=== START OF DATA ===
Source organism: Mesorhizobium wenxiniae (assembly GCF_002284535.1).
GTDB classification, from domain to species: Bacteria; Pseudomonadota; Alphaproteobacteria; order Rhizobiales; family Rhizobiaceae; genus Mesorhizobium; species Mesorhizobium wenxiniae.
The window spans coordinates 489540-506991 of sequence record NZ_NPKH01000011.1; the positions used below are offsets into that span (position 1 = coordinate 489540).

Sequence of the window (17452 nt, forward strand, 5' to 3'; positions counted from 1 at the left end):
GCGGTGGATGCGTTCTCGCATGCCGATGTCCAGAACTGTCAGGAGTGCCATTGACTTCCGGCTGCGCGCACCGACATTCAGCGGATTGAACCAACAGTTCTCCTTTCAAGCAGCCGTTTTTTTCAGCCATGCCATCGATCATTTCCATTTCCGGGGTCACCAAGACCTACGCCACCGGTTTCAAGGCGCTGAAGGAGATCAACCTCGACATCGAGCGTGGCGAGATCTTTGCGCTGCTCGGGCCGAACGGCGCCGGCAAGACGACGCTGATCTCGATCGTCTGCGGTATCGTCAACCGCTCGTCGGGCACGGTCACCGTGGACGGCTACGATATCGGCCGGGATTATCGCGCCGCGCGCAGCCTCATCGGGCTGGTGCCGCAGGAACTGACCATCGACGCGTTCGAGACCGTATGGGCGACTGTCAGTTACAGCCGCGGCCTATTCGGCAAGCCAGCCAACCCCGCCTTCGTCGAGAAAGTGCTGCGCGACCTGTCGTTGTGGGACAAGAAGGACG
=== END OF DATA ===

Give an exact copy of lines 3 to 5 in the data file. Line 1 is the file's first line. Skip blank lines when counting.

The window spans coordinates 489540-506991 of sequence record NZ_NPKH01000011.1; the positions used below are offsets into that span (position 1 = coordinate 489540).

Sequence of the window (17452 nt, forward strand, 5' to 3'; positions counted from 1 at the left end):
GCGGTGGATGCGTTCTCGCATGCCGATGTCCAGAACTGTCAGGAGTGCCATTGACTTCCGGCTGCGCGCACCGACATTCAGCGGATTGAACCAACAGTTCTCCTTTCAAGCAGCCGTTTTTTTCAGCCATGCCATCGATCATTTCCATTTCCGGGGTCACCAAGACCTACGCCACCGGTTTCAAGGCGCTGAAGGAGATCAACCTCGACATCGAGCGTGGCGAGATCTTTGCGCTGCTCGGGCCGAACGGCGCCGGCAAGACGACGCTGATCTCGATCGTCTGCGGTATCGTCAACCGCTCGTCGGGCACGGTCACCGTGGACGGCTACGATATCGGCCGGGATTATCGCGCCGCGCGCAGCCTCATCGGGCTGGTGCCGCAGGAACTGACCATCGACGCGTTCGAGACCGTATGGGCGACTGTCAGTTACAGCCGCGGCCTATTCGGCAAGCCAGCCAACCCCGCCTTCGTCGAGAAAGTGCTGCGCGACCTGTCGTTGTGGGACAAGAAGGACG